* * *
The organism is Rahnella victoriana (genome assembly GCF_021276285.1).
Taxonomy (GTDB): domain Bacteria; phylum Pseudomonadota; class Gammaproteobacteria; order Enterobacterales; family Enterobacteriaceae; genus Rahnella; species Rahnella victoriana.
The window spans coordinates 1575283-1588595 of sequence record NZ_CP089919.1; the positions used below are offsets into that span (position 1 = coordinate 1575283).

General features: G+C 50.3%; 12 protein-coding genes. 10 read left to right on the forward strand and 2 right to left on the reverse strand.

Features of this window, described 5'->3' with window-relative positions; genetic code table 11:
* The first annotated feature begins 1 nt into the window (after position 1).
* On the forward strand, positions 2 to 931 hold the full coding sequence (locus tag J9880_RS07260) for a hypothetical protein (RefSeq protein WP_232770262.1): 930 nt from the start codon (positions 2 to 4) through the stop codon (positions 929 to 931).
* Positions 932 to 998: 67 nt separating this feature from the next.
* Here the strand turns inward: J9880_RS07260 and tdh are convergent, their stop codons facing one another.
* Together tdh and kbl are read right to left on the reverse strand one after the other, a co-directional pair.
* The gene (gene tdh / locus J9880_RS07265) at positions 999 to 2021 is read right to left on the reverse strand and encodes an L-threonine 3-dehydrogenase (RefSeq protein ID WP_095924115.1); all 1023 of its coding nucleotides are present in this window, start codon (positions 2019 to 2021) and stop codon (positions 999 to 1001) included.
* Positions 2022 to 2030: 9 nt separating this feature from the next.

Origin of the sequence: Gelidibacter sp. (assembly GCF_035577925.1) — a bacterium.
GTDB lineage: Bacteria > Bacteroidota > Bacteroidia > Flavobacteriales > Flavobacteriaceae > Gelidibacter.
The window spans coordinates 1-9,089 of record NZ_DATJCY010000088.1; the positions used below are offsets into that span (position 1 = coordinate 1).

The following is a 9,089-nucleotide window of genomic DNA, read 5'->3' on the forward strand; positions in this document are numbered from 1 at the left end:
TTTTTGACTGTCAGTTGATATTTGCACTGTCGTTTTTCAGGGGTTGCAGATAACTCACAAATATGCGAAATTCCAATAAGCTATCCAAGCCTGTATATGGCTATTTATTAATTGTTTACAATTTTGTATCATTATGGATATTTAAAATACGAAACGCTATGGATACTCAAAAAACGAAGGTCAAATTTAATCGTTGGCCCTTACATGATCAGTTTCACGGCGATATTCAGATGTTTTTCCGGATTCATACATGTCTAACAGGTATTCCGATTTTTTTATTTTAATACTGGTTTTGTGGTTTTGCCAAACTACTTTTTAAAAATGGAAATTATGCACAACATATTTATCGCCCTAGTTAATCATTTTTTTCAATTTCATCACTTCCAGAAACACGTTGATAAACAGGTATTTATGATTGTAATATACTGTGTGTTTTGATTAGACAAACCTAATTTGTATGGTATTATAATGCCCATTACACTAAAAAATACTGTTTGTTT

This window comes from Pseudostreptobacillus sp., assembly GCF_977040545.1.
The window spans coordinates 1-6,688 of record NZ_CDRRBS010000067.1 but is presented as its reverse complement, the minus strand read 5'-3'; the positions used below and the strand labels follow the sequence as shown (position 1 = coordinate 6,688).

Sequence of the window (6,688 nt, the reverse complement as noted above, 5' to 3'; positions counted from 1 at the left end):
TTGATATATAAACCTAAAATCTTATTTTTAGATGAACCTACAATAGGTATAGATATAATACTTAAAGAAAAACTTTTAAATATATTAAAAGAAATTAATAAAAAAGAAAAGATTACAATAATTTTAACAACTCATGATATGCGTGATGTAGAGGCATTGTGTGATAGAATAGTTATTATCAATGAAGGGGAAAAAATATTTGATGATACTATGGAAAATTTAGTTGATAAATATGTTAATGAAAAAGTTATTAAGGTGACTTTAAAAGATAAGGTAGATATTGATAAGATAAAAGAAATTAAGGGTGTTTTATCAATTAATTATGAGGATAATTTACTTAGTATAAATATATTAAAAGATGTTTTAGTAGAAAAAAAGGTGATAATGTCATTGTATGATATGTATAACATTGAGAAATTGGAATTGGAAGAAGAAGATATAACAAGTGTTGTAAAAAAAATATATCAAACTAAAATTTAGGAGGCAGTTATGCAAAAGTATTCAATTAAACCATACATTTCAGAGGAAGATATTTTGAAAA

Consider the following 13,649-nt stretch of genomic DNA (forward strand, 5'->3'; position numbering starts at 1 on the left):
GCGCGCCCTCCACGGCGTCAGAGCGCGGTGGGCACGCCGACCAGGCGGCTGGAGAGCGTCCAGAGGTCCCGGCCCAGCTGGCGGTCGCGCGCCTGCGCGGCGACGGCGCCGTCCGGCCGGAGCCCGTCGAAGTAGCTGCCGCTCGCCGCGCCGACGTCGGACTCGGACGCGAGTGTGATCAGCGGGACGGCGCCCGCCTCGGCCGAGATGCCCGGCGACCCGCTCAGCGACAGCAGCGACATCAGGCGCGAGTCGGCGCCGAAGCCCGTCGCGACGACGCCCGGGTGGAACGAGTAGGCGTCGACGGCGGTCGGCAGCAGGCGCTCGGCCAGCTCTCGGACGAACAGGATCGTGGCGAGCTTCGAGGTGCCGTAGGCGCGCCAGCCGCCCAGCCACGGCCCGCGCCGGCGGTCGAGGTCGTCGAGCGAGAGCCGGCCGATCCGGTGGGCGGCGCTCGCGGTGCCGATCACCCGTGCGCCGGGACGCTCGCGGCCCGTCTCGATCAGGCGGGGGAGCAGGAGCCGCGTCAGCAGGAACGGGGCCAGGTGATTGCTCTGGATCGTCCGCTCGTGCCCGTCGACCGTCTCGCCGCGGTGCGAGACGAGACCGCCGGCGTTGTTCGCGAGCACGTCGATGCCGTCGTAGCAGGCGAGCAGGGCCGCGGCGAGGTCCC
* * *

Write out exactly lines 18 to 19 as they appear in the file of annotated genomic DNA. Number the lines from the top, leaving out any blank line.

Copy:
This window comes from Pseudostreptobacillus sp., assembly GCF_977040545.1.
The window spans coordinates 1-6,688 of record NZ_CDRRBS010000067.1 but is presented as its reverse complement, the minus strand read 5'-3'; the positions used below and the strand labels follow the sequence as shown (position 1 = coordinate 6,688).